And your weakness, too
It’s a little and a lot to ask
An endless and a welcome task
Love isn’t something that we have
It’s something that we do
We help to make each other all that we can be
Though we can find our strength and inspiration independently
The way we work together is what sets our love apart
So closely that you can’t tell where I end and where you start
It gives me heart remembering how
We started with a simple vow
There’s so much to look back on now
Still it feels brand-new
We’re on a road that has no end
And each day we begin again
Love’s not just something that we’re in
It’s something that we do
We help to make each other all that we can be
Though we can find our strength and inspiration independently
The way we work together is what sets our love apart
So closely that you can’t tell where I end and where you start
Love is wide, love is long
Love is deep and love is strong
Love is why I love this song
And I hope you love it too
I remember well the day we wed
I can see that picture in my head
Love isn’t just those words we said
It’s something that we do
There’s no request too big or small
We give ourselves, we give our all
Love isn’t someplace that we fall
It’s something that we do

It’s a moment I’ll never forget.  And I can’t shake the message of the song, that love isn’t somewhere we fall, or something we find, it’s something we do.  Every day.  Every moment.

I hope this evening finds you well, and surrounded by those you love.  Be sure to give them a hug.

Happy Saturday night!

PS–I’m adding another beautiful Clint Black song, this one a duet with his wife, Lisa.  ❤

Saturday Night Serenade–Oh, For A Pint On A Fall Night

Happy November!  Can it be possible that the holidays are right around the corner?  Oh, it CAN be–judging by the sudden onslaught of Christmas displays in the stores and the commercials on television.

Last weekend was cool here in south Florida.  A/C was turned off, windows were opened, a fresh breeze whisked away all the stale air from the house.  We even had a fire in the fireplace a couple of nights.  This weekend is more or less back to normal for this time of year–bright sunshine and low humidity with high temps around 80.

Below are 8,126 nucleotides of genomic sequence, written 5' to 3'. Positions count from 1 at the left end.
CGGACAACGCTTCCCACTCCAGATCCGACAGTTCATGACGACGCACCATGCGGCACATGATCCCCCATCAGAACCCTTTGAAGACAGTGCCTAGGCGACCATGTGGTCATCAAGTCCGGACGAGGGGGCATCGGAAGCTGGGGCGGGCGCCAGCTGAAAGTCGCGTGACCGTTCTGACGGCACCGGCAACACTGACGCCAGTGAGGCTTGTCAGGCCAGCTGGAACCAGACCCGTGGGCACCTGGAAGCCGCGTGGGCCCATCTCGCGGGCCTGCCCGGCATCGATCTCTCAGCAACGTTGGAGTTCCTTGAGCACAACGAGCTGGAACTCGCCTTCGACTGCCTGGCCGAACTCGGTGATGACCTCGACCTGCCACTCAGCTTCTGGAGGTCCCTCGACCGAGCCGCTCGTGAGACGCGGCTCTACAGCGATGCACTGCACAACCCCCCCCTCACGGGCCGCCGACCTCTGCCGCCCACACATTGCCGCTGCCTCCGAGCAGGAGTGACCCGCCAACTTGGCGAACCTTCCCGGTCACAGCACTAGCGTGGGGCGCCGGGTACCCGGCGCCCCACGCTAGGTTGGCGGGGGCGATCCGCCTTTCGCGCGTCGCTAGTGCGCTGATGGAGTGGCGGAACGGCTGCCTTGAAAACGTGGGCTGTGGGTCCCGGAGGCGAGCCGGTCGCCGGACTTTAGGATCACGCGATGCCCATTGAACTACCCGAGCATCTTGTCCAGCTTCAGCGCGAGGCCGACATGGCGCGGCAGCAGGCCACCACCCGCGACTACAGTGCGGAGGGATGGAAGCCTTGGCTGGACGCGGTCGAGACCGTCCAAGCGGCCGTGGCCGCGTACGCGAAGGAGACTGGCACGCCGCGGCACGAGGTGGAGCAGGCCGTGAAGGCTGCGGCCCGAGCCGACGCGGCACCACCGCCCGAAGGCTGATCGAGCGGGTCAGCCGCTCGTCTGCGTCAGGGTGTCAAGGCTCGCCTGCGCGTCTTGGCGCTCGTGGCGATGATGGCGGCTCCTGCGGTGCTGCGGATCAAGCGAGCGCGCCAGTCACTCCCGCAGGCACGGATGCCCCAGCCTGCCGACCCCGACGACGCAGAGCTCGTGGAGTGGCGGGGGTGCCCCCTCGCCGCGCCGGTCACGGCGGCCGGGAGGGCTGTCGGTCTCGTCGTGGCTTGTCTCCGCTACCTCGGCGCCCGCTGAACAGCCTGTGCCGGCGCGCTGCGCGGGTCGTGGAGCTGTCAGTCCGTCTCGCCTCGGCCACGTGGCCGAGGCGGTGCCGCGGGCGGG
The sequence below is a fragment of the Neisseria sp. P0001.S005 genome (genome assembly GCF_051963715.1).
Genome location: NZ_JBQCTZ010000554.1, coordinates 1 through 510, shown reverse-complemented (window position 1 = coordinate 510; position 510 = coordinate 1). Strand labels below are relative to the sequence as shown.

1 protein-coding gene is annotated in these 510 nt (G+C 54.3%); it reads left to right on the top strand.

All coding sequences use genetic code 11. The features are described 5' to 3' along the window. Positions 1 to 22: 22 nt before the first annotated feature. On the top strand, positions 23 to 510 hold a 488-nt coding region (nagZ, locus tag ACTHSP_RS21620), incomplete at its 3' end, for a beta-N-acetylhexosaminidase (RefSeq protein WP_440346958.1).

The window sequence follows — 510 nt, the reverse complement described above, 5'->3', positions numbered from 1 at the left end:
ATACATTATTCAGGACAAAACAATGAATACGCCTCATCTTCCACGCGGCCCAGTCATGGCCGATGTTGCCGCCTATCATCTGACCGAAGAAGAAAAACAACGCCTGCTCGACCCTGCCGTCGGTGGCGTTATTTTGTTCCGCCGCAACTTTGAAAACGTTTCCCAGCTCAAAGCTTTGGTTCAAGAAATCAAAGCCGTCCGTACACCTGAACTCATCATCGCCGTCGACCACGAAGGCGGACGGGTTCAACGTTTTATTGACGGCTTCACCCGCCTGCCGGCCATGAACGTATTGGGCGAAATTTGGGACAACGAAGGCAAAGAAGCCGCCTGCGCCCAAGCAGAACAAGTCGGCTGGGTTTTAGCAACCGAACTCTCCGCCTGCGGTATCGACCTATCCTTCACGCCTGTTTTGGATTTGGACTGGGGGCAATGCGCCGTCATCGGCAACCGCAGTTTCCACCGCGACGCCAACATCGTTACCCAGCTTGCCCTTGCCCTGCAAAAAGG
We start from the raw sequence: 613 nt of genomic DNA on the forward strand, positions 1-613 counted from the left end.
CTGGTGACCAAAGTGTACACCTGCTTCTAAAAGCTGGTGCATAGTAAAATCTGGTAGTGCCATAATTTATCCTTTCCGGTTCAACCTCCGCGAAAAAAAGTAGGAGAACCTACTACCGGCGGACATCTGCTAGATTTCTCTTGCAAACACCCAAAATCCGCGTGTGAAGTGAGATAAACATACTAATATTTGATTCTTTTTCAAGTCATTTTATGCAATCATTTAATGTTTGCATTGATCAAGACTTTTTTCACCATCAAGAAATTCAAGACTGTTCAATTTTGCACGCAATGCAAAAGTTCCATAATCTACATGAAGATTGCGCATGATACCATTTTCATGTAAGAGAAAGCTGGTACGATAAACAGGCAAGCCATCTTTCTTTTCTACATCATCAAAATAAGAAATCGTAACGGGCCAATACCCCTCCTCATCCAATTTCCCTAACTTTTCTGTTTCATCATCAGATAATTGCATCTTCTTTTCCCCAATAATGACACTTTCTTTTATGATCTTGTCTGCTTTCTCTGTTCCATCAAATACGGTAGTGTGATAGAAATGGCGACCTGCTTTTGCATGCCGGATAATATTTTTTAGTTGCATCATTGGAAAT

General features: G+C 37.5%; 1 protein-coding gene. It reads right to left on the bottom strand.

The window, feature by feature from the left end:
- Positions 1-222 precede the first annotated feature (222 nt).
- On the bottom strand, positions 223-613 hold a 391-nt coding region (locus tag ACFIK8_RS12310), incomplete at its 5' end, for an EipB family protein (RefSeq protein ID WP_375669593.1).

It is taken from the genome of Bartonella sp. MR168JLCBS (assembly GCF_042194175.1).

But last weekend put me in a mood.  I want to escape to a pub in Galway, and sip a pint of Guinness while listening to a local band.

I love this song by Ed Sheeran, and I adore this video even more.  Join me for a pint, and celebrate this beautiful fall evening.  Be sure to hug those you love.  Happy Saturday night!

October Stories–I Just Wanted A Photo Of Hemingway’s Chair

A second rerun…

This article is copied and pasted from a post I wrote a couple of years ago.  WordPress being what it is, I can’t schedule a reblog, so it’s got to be like this.  Thanks, WordPress. 

Anyway, this is a true story, and the photos from my Samsung Galaxy are completely unretouched.  You’re seeing what I saw.  Enjoy…


I took the folks down to Key Largo for a couple of days this past summer.  Before heading home, we drove south just to sightsee a little.  You can’t get that close and not cross the Seven Mile Bridge, right?  Mr. R. missed the trip because of work, but he recommended that we stop and check out an outdoor store in Islamorada called World Wide Sportsman (which is actually operated by Bass Pro Shops, but that’s neither here nor there).

wpid-20140713_102026.jpgAside from being a cool place to look around, as are most Bass Pro Shops, this particular store had something that interested me.  According to Mr. R. the store had a fishing boat that is the twin of the one used in the Keys by Ernest Hemingway.  Okay, it’s not his boat, but it’s one just like it.

And so it is that we stopped in at World Wide Sportsman.  We found the large shop fairly uncrowded and sure enough, the Pilar was sitting smack-dab in the center of the place.  Again, the Pilar is not Hemingway’s boat.  It just happened to be built at the same Brooklyn shipyard and is a twin of the more famous one that is supposed to be in Cuba these days.  But I was curious all the same.

Some years ago, I read an interesting novel by Michael Palin (yes, that Michael Palin, the one from Monty Python) called Hemingway’s Chair.  In the story, a mousy postal worker with a fascination for all things Hemingway learns that Papa’s fishing chair is about to be sold at auction and he schemes for ways to make the chair his own.

And so, having left the others browsing for souvenirs and trinkets, it was with curious interest that I climbed aboard the Pilar with hopes of snapping a photo of Hemingway’s chair.  And there it was.  Right on the stern of the boat.  But it was unlike any fishing chair I’d ever seen.  It was made of highly polished wood and sat low with a beam that jutted forward from the seat parallel to the deck with a footrest at the end, so that if you were in the chair, your legs would stick straight out in front of you.  As I puzzled over the unexpected style and how best to capture it with my trusty phone, a couple boarded the boat and the wife plunked herself down into the chair and began mugging for her husband’s camera.  Seriously?!

Annoyed, I took myself below deck, if only to escape the rampant dumb-assitude.  There, in the dimly lit cabin, I found something I liked even better than the fishing chair.  There was a vintage desk complete with typewriter and chair.  I know.  It’s not Hemingway’s typewriter.  But it was cool.  Plus, I thought it was the perfect illustration for one of my favorite Hemingway quotes: Write drunk.  Edit sober.